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Dallas Wills and Trusts Lawyer Serving Texas

You put a lot of effort into providing for yourself and loved ones. It may create peace of mind to know that you have made financial and long-term health plans for your loved ones following your death. When creating an estate plan, it is best to know what instruments are available and what they transfer.

The Dallas wills and trusts lawyers at Elaine Law Group carefully examine your estate and devise a plan for the most effective transfer of your assets, tax mitigation, the appointment of a guardian for your children, pet care, philanthropic support, and safeguarding of your loved ones. This can commonly be done through a will or trust.

Consult With a Dallas Wills and Trusts Lawyer Today.

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What is a Will?

What is a Trust?

How to Form a Will in Texas?

Hiring a Wills and Trusts Attorney

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What is a Will?

A will is a legal document that arranges how your possessions and assets will be distributed after death. A valid will can name guardians for minor children as well as who is in charge of distributing the will upon your demise. It is crucial to have a will as it enables a person to express in detail their desires after death. Working closely with an attorney to draft and revise your will, can ensure that the language properly conveys a person’s desires.

Without a will, your assets will be distributed to your beneficiaries in accordance with the laws of the state where you reside. This is referred to as dying intestate, and the settlement that follows might not be what you would like for your survivors. By having legal documents that reflect your preferences, the state will not automatically distribute your property according to intestate laws.

Texas intestate laws, like most states, require that all assets be distributed to the closest living relative. First would be a living spouse – next would be any living children, followed by any living parents. In the event that you have no living next of kin, your estate will escheat to the state. Proper estate planning will prevent the likeliness of either of these situations from occurring.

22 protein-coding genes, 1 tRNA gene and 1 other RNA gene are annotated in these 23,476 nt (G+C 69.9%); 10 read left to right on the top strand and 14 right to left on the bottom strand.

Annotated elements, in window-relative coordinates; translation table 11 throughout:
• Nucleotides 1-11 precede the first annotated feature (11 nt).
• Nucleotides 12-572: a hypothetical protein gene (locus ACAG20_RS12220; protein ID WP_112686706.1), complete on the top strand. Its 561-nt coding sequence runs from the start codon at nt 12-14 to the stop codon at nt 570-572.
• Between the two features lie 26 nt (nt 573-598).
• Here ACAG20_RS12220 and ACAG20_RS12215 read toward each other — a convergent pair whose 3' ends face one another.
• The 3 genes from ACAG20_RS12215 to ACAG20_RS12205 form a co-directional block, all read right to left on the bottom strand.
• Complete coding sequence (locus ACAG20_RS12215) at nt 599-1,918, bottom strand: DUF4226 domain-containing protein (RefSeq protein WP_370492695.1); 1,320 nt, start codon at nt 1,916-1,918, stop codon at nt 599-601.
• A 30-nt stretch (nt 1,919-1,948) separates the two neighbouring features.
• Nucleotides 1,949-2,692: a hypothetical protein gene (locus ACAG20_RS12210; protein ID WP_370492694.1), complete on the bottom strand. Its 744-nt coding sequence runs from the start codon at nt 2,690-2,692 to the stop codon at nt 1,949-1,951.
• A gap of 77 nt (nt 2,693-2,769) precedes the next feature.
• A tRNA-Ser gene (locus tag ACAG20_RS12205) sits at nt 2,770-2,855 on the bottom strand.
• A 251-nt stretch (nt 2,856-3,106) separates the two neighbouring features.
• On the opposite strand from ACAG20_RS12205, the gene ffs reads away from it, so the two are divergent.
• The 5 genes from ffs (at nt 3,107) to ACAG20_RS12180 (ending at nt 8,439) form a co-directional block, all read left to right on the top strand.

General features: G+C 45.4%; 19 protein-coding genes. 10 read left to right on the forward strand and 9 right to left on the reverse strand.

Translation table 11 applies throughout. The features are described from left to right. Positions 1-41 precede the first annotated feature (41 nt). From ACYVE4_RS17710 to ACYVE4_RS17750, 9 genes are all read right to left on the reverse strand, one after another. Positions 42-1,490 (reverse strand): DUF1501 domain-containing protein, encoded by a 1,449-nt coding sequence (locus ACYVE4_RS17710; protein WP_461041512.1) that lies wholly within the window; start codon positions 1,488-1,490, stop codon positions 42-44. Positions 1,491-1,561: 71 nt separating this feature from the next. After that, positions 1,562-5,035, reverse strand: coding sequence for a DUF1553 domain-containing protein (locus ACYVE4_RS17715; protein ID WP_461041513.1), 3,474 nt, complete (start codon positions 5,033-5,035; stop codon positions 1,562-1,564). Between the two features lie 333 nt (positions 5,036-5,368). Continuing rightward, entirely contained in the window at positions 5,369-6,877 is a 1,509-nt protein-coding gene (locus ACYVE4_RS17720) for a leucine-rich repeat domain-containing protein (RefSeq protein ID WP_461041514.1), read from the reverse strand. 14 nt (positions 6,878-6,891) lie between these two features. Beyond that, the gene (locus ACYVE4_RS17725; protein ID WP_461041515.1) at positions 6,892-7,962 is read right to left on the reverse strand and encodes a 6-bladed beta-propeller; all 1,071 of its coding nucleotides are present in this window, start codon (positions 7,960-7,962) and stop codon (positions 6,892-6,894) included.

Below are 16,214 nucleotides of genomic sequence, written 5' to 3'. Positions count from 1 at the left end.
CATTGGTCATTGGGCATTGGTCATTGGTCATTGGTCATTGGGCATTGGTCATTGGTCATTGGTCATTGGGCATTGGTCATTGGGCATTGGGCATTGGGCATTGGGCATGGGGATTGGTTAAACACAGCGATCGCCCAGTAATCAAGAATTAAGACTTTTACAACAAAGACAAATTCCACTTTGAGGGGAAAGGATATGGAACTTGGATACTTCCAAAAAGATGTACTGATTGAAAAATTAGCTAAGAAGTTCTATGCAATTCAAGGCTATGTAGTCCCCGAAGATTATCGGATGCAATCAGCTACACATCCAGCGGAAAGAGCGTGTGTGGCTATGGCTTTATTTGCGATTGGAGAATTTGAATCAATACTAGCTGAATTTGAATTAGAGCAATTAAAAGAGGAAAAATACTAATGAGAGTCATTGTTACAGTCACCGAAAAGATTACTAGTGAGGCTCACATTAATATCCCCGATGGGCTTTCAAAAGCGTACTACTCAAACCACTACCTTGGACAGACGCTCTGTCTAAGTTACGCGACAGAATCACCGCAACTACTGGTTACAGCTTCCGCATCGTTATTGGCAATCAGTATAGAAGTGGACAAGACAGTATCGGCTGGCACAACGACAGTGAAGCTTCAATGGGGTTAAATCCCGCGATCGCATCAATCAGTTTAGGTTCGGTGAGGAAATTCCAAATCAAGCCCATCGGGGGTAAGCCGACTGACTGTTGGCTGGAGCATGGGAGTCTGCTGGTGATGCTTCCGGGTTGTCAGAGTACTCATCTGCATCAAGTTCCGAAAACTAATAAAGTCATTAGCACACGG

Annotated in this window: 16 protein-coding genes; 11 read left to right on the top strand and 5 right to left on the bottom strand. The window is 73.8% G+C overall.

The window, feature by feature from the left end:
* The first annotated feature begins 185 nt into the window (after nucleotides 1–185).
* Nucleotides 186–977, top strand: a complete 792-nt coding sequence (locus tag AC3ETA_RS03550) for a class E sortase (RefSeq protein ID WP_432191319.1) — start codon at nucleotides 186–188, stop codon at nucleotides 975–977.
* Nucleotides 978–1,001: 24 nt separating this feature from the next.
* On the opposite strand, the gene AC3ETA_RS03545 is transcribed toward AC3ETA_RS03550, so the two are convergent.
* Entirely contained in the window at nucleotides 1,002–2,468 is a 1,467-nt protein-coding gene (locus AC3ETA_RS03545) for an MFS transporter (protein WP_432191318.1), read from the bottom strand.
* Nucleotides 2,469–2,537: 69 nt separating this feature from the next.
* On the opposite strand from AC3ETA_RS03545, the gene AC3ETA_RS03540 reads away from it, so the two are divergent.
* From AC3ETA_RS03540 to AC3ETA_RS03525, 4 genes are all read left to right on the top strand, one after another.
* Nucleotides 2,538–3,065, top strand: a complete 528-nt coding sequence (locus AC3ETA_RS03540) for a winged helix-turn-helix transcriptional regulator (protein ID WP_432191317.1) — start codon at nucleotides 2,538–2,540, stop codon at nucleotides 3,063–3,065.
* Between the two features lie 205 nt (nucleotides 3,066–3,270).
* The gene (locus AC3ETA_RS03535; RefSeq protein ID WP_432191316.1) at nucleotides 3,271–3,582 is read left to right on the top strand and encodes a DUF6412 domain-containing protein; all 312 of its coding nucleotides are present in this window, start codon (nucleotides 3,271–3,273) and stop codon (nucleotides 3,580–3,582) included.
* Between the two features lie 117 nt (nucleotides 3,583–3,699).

What is a Trust?

As part of a thoughtful estate plan, a trust can provide other benefits in addition to being traditionally used to reduce inheritance taxes.

In a trust, a third person, or trustee, is given the authority to hold assets for the benefit of one or more beneficiaries. There are numerous ways to set up trusts, and they can stipulate the precise timing and distribution of the assets to the beneficiaries.

A person’s beneficiaries might have quicker access to these assets because trusts typically escape probate as compared to assets transferred by a will. Furthermore, if it is an irrevocable trust, it might not be regarded as a component of the taxable estate, which could result in lower taxes owed after one’s passing.

However, if a revocable trust is formed, it will likely be taxed. A revocable trust is commonly known as a living trust because the Settlor maintains control over the trust.

How to Form a Will in Texas?

In order for a will to be valid in Texas, it must be formed in a way that complies with the requirements set forth by Texas probate laws. The requirements for a will in Texas are:

  • It must be in writing; verbal wills are not upheld in a court of law in Texas. Additionally, a solely digital copy will not be accepted either. The will must be printed or written on paper.
  • The person forming the will must be at least 18. However, being in the military or legally married exempts a person from this rule.
  • One must be of sound mind. A person must understand that they are forming a will and be capable of making the decisions for allocation of their assets.
  • Drafting a will must be done so voluntarily. If a person tries to force another to create a will, then the will would be deemed invalid. 
  • Finally,  two witnesses, at least 14 years of age, must attest to the validity of the signing of the will.

Texas does not require a will to be notarized. However, one can elect to have a will notarized to forgo witnesses. If the will is properly notarized, then it will be self-proving, which means a witness will not be necessary at probate.

Dallas will and trusts attorney

Hiring a Wills and Trusts Attorney

If you need help drafting a will or creating a trust, it may be wise to consult with an experienced attorney. The Dallas Wills and Trusts lawyer at Elaine Law Group can explain the difference between a will and trust and how to properly create both.

Contact an Elaine Law Group Wills and Trusts attorney in Dallas, TX, today by phone at 214-432-3113, email legal@elainelawgroup.com, or by completing our online form under the contact tab.

What is a Will?

What is a Trust?

How to Form a Will in Texas?

Hiring a Wills and Trusts Attorney

Trademark Law

Copyright Law

Entertainment Law

Business Law

Contracts & Formation

Estate Planning

Wills & Trusts

Government Relations

Government Contracts